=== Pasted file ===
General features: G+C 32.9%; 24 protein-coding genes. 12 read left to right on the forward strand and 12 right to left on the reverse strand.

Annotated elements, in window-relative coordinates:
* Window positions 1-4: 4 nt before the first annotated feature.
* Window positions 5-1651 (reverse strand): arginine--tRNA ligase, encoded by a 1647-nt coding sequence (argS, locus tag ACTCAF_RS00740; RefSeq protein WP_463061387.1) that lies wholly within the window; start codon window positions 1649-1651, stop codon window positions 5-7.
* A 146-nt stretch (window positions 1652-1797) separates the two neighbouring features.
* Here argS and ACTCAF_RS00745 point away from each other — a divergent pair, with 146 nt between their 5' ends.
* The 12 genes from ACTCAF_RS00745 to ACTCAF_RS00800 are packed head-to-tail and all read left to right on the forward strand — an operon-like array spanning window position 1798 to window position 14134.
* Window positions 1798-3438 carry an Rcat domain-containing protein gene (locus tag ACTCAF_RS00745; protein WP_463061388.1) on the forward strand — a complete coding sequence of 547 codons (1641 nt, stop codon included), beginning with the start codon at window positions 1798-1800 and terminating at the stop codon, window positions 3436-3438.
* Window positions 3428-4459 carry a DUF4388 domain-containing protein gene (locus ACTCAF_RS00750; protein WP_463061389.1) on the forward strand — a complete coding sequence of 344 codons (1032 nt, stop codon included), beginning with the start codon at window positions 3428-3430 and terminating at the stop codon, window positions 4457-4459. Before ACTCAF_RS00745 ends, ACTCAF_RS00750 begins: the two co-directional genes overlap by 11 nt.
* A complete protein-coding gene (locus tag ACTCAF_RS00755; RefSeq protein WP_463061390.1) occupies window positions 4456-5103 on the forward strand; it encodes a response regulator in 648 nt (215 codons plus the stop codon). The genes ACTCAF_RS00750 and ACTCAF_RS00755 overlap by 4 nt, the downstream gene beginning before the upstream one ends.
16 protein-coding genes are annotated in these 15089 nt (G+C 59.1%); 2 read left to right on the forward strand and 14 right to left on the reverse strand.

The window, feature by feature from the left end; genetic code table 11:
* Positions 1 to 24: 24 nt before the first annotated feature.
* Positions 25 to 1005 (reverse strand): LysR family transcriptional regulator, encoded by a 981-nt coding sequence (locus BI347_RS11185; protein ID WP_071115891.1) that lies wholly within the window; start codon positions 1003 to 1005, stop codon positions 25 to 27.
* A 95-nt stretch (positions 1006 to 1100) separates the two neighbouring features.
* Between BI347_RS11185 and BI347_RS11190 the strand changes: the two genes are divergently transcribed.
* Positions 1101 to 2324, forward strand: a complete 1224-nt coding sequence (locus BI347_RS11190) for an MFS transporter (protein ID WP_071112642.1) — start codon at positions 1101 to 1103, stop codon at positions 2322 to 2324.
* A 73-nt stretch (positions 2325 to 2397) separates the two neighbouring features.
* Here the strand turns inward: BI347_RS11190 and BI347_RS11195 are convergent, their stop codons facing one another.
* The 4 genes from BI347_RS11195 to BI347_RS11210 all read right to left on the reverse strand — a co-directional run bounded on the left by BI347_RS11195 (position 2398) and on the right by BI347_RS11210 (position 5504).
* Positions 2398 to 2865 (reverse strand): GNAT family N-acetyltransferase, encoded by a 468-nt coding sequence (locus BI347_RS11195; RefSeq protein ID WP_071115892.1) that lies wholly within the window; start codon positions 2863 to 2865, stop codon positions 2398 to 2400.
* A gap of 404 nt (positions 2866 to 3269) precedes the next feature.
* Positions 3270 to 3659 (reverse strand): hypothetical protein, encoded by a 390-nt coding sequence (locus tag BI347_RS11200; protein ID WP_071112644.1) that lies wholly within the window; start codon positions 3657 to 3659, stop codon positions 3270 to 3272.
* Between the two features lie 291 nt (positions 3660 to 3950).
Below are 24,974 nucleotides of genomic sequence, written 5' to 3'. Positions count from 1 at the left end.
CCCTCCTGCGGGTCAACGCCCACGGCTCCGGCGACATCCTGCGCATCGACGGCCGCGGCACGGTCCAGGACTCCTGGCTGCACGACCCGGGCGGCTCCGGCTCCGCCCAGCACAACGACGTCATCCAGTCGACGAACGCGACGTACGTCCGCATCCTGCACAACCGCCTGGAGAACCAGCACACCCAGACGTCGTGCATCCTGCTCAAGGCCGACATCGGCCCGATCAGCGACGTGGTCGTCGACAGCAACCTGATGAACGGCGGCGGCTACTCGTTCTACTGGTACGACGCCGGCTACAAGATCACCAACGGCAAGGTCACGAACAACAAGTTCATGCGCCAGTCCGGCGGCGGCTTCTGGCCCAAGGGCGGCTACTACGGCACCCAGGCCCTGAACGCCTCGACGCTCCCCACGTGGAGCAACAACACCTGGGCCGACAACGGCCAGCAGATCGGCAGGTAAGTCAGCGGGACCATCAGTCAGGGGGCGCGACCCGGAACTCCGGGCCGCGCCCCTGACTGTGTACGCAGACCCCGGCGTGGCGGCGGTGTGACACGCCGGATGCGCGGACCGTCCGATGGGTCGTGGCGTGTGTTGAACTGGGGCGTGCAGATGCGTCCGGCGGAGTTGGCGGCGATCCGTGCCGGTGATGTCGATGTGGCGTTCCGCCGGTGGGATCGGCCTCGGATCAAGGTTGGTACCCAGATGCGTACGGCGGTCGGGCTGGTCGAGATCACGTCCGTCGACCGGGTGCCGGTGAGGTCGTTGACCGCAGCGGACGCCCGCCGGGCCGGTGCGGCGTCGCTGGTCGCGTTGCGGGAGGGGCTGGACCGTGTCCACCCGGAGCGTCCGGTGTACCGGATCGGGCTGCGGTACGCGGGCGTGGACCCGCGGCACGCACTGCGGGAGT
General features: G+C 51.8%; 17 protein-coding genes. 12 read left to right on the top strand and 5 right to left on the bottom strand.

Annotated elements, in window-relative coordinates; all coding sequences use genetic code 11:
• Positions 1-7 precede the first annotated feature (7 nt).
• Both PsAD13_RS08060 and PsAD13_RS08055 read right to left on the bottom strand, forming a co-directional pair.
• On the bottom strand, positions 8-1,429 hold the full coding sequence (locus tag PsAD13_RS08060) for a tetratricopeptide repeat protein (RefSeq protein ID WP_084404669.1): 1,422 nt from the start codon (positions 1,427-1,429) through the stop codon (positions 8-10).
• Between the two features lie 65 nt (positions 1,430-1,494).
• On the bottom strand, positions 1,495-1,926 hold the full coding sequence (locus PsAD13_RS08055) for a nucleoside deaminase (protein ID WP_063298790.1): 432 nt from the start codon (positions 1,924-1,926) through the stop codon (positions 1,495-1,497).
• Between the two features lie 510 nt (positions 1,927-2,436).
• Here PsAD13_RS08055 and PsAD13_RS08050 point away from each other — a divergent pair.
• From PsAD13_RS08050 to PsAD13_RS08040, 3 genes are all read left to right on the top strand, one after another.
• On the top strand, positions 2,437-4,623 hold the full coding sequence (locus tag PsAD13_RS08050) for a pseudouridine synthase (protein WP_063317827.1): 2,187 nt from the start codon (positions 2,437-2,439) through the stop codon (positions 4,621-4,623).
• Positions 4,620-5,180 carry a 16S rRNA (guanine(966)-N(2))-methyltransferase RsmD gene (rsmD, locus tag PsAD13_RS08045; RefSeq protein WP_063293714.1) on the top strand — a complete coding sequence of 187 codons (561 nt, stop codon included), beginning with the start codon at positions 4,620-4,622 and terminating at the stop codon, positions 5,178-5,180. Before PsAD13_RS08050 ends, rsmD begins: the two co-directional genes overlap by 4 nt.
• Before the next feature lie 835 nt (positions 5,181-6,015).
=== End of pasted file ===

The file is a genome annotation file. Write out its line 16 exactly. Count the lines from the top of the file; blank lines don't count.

* Between BI347_RS11185 and BI347_RS11190 the strand changes: the two genes are divergently transcribed.